Fiona Hall: Force Field


Media Release: June, 2008. 


City Gallery Wellington presents Fiona Hall: Force Field from July 12, an in-depth survey of the work of one of Australia’s leading and most innovative artists. Curated by City Gallery’s Paula Savage and Gregory O’Brien, with Vivienne Webb (Museum of Contemporary Art, Sydney), it features sculpture, installation, photography and video works from the 1970s to the present. It also includes a major body of new work inspired by Hall’s travels in New Zealand.

Australian arts commentator John McDonald believes Hall’s imagination to be “so fertile that an artist could base an entire career on any of the phases she has explored and discarded”. Hall possesses “an offbeat sense of humour and a work ethic that would put the pyramid builders to shame”. Sydney Morning Herald, 19 April 2008

Adelaide-based Fiona Hall is not only renowned for her imagination but for her profound fascination with the wonders of nature. Her work questions humanity’s increasingly problematic relationship with the environment.

“In my art I am finding ways of bring together the astounding, magical, uplifting world with the very sobering realisation that we are putting that world in peril.” Fiona Hall.

Hall transforms everyday materials and objects, incorporating a diverse array of techniques, that are often domestic in their origins: Coca-Cola cans are shredded and knitted into a cloak (The Social Fabric, 1996); US dollar bills are woven to create exquisite birds’ nests (Tender, 2003-05); Tupperware containers are transformed into a stunning backlit installation (The Price is Right, 1994); glass beads are threaded and knitted into an intricate flower or a skull (Understory, 1999-2004); and in her most well known series of works (Paradisus terrestris, 1998-99), sardine tins are reconfigured into miraculous sculptures. In Mourning Chorus, 2007-08, plastic containers with attached replica bird beaks are integrated into a startling coffin-shaped display case, as a lament for New Zealand’s extinct birds.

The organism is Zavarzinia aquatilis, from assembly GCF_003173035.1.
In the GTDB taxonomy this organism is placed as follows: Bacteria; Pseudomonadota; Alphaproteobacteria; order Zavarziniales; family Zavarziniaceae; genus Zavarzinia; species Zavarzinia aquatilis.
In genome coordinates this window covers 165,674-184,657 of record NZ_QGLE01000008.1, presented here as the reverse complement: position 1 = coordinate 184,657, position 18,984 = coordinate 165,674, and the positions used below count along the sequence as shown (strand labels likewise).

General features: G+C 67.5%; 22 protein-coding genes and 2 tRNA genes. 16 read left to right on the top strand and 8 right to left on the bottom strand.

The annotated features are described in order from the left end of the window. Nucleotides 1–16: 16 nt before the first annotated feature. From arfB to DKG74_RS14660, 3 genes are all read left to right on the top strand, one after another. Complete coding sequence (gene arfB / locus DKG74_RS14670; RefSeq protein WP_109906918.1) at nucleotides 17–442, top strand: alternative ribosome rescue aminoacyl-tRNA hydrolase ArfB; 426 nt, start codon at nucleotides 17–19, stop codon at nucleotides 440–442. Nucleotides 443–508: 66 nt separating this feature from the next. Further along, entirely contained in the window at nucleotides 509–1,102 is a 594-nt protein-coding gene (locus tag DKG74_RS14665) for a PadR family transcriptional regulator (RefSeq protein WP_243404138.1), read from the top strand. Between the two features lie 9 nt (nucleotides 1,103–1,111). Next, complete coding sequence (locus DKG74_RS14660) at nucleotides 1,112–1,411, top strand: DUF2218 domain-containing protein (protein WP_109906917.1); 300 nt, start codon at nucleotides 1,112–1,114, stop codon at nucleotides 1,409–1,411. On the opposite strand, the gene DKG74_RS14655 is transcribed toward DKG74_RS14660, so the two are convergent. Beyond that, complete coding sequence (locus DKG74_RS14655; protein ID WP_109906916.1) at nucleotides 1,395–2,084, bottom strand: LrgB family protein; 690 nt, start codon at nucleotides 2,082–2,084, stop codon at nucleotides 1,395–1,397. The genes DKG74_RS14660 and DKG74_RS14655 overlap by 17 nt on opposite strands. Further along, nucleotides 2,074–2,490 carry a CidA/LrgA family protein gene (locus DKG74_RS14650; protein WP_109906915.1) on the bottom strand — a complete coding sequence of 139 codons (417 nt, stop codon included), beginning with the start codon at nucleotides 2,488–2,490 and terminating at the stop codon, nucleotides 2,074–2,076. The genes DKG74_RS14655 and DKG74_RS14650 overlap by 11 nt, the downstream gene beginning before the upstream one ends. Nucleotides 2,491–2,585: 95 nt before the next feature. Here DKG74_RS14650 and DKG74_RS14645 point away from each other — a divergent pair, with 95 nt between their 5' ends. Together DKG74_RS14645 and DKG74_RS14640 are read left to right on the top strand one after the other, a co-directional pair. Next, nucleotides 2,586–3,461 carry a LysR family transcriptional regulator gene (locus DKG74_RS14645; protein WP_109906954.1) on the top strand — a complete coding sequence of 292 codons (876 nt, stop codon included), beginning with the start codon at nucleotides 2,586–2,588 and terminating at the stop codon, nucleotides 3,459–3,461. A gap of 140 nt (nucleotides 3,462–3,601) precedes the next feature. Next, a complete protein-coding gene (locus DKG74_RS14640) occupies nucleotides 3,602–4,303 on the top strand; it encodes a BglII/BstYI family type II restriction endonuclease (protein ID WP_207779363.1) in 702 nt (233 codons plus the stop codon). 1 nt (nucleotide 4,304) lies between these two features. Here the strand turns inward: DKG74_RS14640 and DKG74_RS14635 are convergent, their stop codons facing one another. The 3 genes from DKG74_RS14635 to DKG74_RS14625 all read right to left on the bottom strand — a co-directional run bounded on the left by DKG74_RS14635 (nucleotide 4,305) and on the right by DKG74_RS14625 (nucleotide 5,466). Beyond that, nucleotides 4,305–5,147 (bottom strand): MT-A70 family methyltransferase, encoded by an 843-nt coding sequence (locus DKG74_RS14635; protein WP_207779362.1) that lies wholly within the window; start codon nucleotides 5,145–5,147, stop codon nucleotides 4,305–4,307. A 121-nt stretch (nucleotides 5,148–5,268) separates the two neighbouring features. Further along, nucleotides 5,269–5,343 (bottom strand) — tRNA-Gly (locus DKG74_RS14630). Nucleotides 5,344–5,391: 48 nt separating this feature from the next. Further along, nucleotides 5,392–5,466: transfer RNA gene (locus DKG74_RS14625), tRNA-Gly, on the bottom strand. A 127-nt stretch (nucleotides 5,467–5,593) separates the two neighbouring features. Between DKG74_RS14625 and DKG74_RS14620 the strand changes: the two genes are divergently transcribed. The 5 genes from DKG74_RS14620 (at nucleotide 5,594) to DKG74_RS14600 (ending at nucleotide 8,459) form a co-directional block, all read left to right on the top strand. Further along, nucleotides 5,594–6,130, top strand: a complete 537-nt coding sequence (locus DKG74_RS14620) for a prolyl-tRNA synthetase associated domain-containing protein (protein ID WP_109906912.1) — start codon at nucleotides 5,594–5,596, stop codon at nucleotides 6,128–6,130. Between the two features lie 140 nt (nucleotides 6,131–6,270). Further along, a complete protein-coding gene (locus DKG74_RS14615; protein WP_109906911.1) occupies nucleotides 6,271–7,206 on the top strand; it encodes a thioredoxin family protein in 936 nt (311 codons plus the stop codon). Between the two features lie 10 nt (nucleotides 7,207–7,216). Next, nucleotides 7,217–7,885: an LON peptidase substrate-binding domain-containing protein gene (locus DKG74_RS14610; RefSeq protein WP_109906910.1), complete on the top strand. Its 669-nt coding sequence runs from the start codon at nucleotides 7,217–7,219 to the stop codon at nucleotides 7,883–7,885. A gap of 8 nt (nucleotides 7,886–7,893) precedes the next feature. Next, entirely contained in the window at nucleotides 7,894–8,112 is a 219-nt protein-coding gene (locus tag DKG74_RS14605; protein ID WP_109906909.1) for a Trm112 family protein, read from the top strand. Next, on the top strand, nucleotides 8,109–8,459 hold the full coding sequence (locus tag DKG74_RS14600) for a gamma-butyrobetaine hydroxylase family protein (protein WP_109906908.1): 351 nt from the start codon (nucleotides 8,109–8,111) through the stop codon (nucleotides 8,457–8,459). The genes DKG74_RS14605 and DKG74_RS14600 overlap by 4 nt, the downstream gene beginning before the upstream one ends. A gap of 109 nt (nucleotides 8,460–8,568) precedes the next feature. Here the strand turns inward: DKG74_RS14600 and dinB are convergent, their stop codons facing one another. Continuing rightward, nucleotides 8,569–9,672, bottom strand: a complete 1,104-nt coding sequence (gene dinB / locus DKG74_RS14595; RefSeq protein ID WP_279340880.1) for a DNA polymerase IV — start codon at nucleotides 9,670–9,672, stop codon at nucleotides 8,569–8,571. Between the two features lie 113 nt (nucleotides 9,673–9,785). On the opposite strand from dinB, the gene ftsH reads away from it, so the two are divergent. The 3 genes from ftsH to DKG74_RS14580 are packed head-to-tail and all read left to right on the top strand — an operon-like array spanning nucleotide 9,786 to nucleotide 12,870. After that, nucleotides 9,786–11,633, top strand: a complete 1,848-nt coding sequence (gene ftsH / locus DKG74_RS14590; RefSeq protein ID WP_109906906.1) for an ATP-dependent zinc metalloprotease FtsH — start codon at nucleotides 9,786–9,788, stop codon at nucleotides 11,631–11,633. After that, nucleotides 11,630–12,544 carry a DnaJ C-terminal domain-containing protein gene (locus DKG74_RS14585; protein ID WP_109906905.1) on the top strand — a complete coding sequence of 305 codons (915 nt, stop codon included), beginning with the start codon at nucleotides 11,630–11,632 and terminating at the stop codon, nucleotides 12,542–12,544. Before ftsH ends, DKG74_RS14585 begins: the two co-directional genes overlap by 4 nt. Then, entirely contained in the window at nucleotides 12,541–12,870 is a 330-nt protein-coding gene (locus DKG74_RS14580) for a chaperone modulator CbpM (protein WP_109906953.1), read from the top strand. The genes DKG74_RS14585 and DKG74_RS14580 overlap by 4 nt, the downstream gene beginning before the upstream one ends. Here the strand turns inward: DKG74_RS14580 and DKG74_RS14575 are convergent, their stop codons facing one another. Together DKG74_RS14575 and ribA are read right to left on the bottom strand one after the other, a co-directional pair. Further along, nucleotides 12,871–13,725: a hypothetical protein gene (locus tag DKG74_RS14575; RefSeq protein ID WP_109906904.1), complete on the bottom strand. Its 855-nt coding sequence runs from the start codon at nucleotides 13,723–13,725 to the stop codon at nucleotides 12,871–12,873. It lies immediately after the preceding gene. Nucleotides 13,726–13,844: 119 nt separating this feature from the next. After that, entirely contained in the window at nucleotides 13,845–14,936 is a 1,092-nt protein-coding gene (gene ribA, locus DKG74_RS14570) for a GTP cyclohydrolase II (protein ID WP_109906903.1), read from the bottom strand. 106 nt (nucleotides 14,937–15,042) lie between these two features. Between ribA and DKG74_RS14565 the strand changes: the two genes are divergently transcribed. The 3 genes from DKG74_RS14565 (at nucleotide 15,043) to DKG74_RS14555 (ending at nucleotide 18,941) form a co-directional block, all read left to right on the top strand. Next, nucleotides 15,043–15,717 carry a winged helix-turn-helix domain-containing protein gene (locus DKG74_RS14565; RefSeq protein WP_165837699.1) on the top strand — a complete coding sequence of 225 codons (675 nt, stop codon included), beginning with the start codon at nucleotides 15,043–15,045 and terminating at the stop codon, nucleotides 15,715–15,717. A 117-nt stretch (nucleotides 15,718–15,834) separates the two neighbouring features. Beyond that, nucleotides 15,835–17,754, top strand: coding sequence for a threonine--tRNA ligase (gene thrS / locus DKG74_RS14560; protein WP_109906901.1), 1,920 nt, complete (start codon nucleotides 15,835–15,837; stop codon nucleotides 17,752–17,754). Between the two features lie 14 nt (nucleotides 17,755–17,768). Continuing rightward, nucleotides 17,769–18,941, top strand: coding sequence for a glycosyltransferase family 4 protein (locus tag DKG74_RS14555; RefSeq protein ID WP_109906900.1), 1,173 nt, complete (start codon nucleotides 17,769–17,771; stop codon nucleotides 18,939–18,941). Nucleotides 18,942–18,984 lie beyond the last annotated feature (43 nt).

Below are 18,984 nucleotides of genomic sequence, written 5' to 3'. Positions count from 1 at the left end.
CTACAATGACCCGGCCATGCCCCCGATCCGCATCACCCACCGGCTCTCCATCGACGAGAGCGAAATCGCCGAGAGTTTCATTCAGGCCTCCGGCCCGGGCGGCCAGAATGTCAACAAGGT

Born in Sydney in 1953, Fiona Hall established herself as an important Australian photographer in the 1970s and then widened her practice to include sculpture and installation. In 1997 she received the Contempora 5 Art Award and in 1999 the prestigious Clemenger Art Award. She was appointed to the Advisory Council of the Australian National University’s Centre for the Mind in 1998. Hall has exhibited widely in Australia and internationally, and is represented in every major public collection in Australia.

Fiona Hall: Force Field was developed in partnership with Museum of Contemporary Art, Sydney, where it opened February 2008. Following its presentation in Wellington it will travel to Christchurch Art Gallery. The exhibition is accompanied by a fully-illustrated catalogue.

Fiona Hall: Force Field

12 July (from noon) until 19 October

City Gallery Wellington,

Principal Sponsor: anz

Fiona Hall: Force Field is a partnership between City Gallery Wellington and Museum of Contemporary Art, Sydney. The exhibition catalogue is generously supported by Dr Roderick and Gillian Deane. Fiona Hall undertook a residency at Elam School of Fine Arts, University of Auckland, enabling the development of New Zealand-based works. City Gallery Wellington is managed by the Wellington Museums Trust with major funding support from Wellington City Council.